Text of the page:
After the happenings of last weekend, I feel too strongly to sit by quietly and let the Halloween melee go uncommented on. I am a second year student and a second year resident of the 6600 block of Del Playa Drive. I was here on Halloween last year, and I remember thinking that was insane. Friday night has changed my mind.
I live in a house with 14 other people, and all of us were shocked and dismayed to walk out of our house Saturday morning and see that not only was our street in shambles, but our cars had been destroyed as well. Drunken party-seekers had climbed atop our vehicles as they struggled to get a glimpse of the packed street. Saturday morning, the evidence of these people on our cars was undeniable, both in the muddy footprints covering our hoods and roofs and the shattered windshields which had likely taken an assault from a drunk’s knee or foot.
There are two points that I wish to make.
First and foremost, the damage to our cars was not done quickly; it was ongoing. People were standing on cars for more than half an hour. Why is it that if you accidentally walk out of a party with a beer, there never fails to be a police officer on hand to write you a ticket, but when there are 30 people standing on top of cars, there isn’t a single one around to help?
Where were the officers when a drunken sorority girl tried to assault me for not letting her into my home? I’ll wager a guess: they were probably down the block, out of the thick of things, writing people tickets for being drunk in public. It is both frustrating that people were arrested for breaking the open container law and for being minors in possession, yet not a single person was stopped, cited or arrested for causing thousands of dollars worth of damage to our cars.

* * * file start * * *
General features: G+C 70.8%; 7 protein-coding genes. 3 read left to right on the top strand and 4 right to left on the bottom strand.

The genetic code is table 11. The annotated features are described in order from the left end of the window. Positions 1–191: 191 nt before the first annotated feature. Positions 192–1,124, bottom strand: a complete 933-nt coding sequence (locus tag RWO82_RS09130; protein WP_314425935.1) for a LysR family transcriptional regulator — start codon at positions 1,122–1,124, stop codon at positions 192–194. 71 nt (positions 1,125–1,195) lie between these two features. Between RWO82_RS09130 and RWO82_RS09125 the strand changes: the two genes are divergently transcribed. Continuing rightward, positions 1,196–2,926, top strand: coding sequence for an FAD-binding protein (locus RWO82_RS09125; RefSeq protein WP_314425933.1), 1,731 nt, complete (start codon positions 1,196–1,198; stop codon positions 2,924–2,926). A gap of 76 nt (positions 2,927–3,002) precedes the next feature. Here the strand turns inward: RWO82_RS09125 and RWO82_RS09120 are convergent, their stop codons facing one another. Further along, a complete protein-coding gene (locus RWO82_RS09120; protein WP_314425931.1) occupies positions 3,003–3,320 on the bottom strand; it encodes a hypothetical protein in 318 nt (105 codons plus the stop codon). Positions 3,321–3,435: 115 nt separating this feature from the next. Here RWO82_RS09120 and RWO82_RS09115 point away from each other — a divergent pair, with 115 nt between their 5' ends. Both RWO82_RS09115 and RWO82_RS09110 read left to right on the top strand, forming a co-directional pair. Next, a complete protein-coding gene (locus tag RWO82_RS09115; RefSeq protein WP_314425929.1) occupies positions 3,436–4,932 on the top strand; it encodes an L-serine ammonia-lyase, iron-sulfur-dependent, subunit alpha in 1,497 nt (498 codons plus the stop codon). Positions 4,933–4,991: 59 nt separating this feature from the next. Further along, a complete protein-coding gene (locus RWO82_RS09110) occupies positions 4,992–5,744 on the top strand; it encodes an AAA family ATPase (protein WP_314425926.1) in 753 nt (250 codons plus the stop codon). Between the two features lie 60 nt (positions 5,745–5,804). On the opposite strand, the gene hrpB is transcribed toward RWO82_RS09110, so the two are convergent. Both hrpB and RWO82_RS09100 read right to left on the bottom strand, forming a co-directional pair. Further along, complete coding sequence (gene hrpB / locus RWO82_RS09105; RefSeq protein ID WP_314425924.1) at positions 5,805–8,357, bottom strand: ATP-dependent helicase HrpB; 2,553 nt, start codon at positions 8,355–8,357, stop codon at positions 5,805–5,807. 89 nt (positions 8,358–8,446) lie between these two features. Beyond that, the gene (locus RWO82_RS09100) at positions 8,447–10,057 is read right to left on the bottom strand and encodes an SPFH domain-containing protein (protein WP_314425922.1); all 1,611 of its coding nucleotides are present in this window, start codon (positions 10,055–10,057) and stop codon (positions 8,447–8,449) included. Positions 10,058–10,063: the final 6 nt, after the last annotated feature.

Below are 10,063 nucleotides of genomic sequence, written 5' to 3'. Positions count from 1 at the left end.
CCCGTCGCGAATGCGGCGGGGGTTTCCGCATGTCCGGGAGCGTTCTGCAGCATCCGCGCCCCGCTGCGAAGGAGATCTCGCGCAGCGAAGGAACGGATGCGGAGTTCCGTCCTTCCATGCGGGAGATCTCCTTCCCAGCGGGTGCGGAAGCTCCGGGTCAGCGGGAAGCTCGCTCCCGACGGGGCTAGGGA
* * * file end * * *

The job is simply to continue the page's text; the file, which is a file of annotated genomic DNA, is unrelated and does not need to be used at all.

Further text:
Don’t get me wrong – I appreciate the things that the police officers stand for. However, they are not serving and protecting Isla Vista. They are harassing and hindering. I also say this not as the bitter recipient of any of the aforementioned tickets, but simply as a law-abiding resident of Isla Vista who finds it ridiculous that at the age of 21 I can neither consume a beer in my driveway nor play music after midnight on the weekends.
The second point that I want to make to all of those so highly critical of the residents of I.V. is that we are not the reprobates we are so frequently labeled as. We like to party, but most of us living in I.V. also have jobs, carry full class loads and graduate. Many of the people who live in I.V. visited here first, loved the atmosphere and became a part of it.
I.V. is a community. We may be a community of rowdy college kids, but overall, there is a sense of unity and pride in our little town. The thing everyone needs to understand is that our pride in our community is not manifested in planting begonias and holding community meetings. Our pride in our community is manifested in a unique atmosphere. We are a very open, inviting, welcoming, laid-back town – the sort of place where you can drive in for a weekend, not know anybody and not only be welcomed into any party you walk into, but likely be offered a couch to sleep on if you need one.
However, it is this welcoming attitude that makes us easily exploited, as many of us feel we were on Friday. Thousands of people packed the streets of I.V., many of them not knowing anyone here and just looking for a party. These are the people that the police need to concern themselves with, not the residents, because we don’t want them here either. And my roommates and I, whose house bore a sheet spray-painted with “GO HOME” all day Saturday and Sunday, couldn’t help but wonder, where were these guys last night?
Most of us in I.V. are college students, and most of us have a basic respect for one another. We are not the ones wrecking each other’s possessions because our possessions are here as well. What we don’t have a respect for are these Isla Vista Foot Patrol officers who would sooner write us a ticket for public urination than protect or serve either by watching out for us or helping us control the people destroying our homes, cars and neighborhoods.
Kristen Boyle is a sophomore English major.